Disturbing reports from Dar es Salaam in the middle of last year told of queues of people spending all night outside the British High Commission in the hope of getting in early the next morning to obtain a visa. There were stories about the Commission issuing only a limited number of visas each day and that officials were taking bribes to allow people to enter the premises.
A High Commission spokesman told TA in November: ‘We did have some queues back in August/September, but these have now been eased by action that we have taken to unblock the logjam. One new development is that there is now a facility for online visa applications. Applying on line is by far the easiest way to apply. Applicants simply need to log-on to: www.britishhighcommission.gov.uk/tanzania. On the homepage, they will find a link to online visa applications. Alternatively, they can log on directly to: www.visa4uk.fco.gov.uk. Full and easy to follow instructions on submitting an online visa application are provided on these sites. Online applicants then receive an e-mail giving an exact date and time when they can just walk in for their visa appointment, without having to queue.
We have been giving feedback forms to online visa applicants asking for their comments: Some of these are as follows:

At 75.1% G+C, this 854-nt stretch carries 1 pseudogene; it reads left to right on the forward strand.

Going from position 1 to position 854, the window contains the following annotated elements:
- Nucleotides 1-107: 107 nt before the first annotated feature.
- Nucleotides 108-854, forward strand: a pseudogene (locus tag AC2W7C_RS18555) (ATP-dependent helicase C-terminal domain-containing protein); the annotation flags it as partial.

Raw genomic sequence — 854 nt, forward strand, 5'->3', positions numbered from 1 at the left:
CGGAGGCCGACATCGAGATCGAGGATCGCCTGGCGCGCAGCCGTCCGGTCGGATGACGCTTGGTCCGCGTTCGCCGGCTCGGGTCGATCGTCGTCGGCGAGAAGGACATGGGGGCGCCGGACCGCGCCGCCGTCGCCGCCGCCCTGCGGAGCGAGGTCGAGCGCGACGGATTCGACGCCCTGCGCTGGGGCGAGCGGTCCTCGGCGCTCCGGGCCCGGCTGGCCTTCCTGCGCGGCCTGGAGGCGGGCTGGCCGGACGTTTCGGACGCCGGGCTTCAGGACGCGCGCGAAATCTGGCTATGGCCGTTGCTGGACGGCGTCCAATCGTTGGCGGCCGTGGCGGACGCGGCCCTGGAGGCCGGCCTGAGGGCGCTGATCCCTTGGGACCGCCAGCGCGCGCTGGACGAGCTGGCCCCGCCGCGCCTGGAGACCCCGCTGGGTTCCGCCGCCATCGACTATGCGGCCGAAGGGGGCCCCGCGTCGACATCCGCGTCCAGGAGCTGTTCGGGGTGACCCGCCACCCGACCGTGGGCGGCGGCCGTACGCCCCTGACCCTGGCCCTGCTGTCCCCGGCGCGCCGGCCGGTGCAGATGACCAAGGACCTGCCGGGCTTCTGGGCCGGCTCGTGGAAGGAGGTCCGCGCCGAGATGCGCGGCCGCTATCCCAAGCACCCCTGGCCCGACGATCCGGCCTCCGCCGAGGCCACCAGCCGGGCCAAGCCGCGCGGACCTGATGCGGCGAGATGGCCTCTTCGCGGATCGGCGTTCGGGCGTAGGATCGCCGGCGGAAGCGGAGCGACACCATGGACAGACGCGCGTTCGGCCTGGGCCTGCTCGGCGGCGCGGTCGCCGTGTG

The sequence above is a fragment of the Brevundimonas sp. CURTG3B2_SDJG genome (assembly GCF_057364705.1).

“Frankly speaking to me this is the most convenient means ever experienced in Tanzania from a Diplomatic Mission, I really congratulate the initiative taken. ”
“…its a good system. Keep it up.”
” ..the online visa forms are easy to fill.”
Approximately 8,000 UK visa applications are received in Tanzania each year. About 86% of visa applicants were given the visas that they wanted over the last year. This is a better figure than the global average for successful UK visa applications which is about 81%. Over 95% of applications are processed on the day that they are received. For the month of September 2006 our records show that 38% of the documents on which we carried out checks were fake. The US Embassy in Tanzania now only takes online applications. We have no plans to move in this direction. We prefer to give applicants a choice of either applying in person or online.’